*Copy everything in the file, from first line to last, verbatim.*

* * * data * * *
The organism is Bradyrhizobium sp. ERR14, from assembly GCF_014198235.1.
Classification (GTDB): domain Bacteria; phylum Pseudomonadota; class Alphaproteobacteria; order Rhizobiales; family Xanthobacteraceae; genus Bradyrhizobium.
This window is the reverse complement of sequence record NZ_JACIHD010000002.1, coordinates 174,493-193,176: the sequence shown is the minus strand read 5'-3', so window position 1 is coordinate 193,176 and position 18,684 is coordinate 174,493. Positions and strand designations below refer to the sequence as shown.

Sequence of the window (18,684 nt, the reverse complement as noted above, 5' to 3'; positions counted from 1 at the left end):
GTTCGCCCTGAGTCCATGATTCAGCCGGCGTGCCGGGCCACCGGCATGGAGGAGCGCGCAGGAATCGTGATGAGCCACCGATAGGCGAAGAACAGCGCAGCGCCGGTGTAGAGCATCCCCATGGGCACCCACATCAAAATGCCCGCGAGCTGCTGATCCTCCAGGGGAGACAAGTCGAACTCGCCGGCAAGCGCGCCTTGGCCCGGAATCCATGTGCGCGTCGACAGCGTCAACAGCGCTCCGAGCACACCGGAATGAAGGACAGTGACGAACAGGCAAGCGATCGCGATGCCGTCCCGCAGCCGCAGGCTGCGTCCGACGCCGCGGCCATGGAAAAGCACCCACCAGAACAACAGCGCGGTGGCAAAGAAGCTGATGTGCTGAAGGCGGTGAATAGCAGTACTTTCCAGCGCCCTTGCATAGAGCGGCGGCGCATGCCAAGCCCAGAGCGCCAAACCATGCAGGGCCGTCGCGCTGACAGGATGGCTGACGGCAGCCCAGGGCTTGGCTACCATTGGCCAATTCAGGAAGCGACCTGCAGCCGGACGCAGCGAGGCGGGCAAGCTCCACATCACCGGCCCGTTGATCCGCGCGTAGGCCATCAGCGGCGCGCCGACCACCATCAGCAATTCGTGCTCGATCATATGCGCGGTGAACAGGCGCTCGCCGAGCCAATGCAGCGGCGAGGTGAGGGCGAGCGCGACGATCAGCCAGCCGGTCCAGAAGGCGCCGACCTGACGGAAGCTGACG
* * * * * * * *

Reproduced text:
The organism is Bradyrhizobium sp. ERR14, from assembly GCF_014198235.1.
Classification (GTDB): domain Bacteria; phylum Pseudomonadota; class Alphaproteobacteria; order Rhizobiales; family Xanthobacteraceae; genus Bradyrhizobium.
This window is the reverse complement of sequence record NZ_JACIHD010000002.1, coordinates 174,493-193,176: the sequence shown is the minus strand read 5'-3', so window position 1 is coordinate 193,176 and position 18,684 is coordinate 174,493. Positions and strand designations below refer to the sequence as shown.

Sequence of the window (18,684 nt, the reverse complement as noted above, 5' to 3'; positions counted from 1 at the left end):
GTTCGCCCTGAGTCCATGATTCAGCCGGCGTGCCGGGCCACCGGCATGGAGGAGCGCGCAGGAATCGTGATGAGCCACCGATAGGCGAAGAACAGCGCAGCGCCGGTGTAGAGCATCCCCATGGGCACCCACATCAAAATGCCCGCGAGCTGCTGATCCTCCAGGGGAGACAAGTCGAACTCGCCGGCAAGCGCGCCTTGGCCCGGAATCCATGTGCGCGTCGACAGCGTCAACAGCGCTCCGAGCACACCGGAATGAAGGACAGTGACGAACAGGCAAGCGATCGCGATGCCGTCCCGCAGCCGCAGGCTGCGTCCGACGCCGCGGCCATGGAAAAGCACCCACCAGAACAACAGCGCGGTGGCAAAGAAGCTGATGTGCTGAAGGCGGTGAATAGCAGTACTTTCCAGCGCCCTTGCATAGAGCGGCGGCGCATGCCAAGCCCAGAGCGCCAAACCATGCAGGGCCGTCGCGCTGACAGGATGGCTGACGGCAGCCCAGGGCTTGGCTACCATTGGCCAATTCAGGAAGCGACCTGCAGCCGGACGCAGCGAGGCGGGCAAGCTCCACATCACCGGCCCGTTGATCCGCGCGTAGGCCATCAGCGGCGCGCCGACCACCATCAGCAATTCGTGCTCGATCATATGCGCGGTGAACAGGCGCTCGCCGAGCCAATGCAGCGGCGAGGTGAGGGCGAGCGCGACGATCAGCCAGCCGGTCCAGAAGGCGCCGACCTGACGGAAGCTGACG